Sara Miglietti (with Marco Spreafico and Eugenia Sisto)

The presentation of the official release of the Writing Bilingually database, the first comprehensive survey of prose self-translations produced in Italy and France from the early age of print to the end of the seventeenth century. Self-translation (the practice of translating one's own works) offers a unique vantage to study the multilingual dimension of early modern European culture, where classical languages coexisted in fruitful symbiosis with modern vernaculars. Writers self-translated across different languages to reach wider readerships while showcasing linguistic mastery and retaining control over their work. In so doing they often revised their original source-texts, whether to adapt them to a different intended public or for other reasons.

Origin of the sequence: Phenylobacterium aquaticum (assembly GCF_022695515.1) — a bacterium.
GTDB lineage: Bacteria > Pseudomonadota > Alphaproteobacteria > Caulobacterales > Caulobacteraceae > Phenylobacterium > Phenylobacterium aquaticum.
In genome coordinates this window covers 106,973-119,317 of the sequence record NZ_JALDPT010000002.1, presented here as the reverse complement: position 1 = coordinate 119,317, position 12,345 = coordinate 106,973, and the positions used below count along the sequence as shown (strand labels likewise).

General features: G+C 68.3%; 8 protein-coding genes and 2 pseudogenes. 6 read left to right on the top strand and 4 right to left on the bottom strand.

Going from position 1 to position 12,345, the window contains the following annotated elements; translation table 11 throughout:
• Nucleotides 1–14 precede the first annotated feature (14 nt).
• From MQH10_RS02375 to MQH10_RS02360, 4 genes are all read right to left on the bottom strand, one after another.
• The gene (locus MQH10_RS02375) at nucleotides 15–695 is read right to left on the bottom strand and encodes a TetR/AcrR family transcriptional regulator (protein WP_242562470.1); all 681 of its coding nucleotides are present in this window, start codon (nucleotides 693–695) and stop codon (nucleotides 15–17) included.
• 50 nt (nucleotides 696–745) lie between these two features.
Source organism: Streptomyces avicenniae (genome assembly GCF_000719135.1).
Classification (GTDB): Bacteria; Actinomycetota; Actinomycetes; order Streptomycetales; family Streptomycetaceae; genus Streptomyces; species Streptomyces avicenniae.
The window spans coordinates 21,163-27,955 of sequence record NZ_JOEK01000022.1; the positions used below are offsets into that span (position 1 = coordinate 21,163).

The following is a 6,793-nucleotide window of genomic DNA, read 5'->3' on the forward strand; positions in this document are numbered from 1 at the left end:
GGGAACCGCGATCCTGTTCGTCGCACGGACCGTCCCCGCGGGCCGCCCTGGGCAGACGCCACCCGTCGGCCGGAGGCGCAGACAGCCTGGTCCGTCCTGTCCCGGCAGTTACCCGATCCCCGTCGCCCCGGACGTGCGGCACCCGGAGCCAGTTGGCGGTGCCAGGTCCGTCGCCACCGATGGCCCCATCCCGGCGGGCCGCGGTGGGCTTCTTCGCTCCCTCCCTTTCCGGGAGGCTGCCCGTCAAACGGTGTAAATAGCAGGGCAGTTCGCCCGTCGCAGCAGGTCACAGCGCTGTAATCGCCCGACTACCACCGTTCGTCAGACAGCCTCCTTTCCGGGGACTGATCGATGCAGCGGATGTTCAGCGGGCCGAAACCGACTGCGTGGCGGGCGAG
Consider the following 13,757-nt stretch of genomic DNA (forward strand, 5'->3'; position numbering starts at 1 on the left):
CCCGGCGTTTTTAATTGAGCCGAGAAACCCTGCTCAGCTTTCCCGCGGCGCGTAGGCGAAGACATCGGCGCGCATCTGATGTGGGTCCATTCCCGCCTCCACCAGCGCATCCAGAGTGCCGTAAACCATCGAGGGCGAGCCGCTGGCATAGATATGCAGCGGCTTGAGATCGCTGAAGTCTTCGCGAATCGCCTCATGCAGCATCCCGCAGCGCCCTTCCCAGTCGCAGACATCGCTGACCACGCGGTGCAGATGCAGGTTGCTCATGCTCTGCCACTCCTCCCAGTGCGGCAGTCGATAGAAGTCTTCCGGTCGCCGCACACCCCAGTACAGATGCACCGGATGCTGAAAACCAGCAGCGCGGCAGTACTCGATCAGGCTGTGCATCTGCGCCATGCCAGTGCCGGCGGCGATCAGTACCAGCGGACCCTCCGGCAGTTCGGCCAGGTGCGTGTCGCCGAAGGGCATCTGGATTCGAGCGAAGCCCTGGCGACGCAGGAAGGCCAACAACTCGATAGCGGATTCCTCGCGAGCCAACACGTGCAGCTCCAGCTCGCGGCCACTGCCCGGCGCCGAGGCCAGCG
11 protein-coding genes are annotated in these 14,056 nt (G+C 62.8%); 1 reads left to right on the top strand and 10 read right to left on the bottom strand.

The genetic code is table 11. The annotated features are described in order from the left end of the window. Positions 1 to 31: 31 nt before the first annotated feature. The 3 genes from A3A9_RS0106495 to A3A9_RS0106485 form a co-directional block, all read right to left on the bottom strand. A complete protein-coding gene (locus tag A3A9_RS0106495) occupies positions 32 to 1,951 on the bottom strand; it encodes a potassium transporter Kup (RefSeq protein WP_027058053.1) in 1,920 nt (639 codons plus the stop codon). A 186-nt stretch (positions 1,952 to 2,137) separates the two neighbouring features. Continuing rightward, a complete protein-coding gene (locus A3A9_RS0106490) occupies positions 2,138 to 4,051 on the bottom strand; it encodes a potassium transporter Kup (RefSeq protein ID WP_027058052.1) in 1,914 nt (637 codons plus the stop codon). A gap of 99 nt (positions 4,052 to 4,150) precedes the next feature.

From Leon Battista Alberti’s On Painting to John Calvin's Institutes of the Christian Religion, many important works from this period exist in different (but equally authorial) language versions, which should be studied together like panels of the same diptych. But self-translation was not confined to "great books" and "major figures": it occurred across the whole spectrum of textual production, from ephemera such as prognostications and funeral orations to travel accounts and surgery textbooks.

Featuring findings from an ongoing project funded by the Leverhulme Trust, the Writing Bilingually database will eventually bring together over 500 works that will transform our understanding of this phenomenon. This Work-in-Progress seminar marks the official public release of the project database, and includes a practical demonstration of its key functionalities.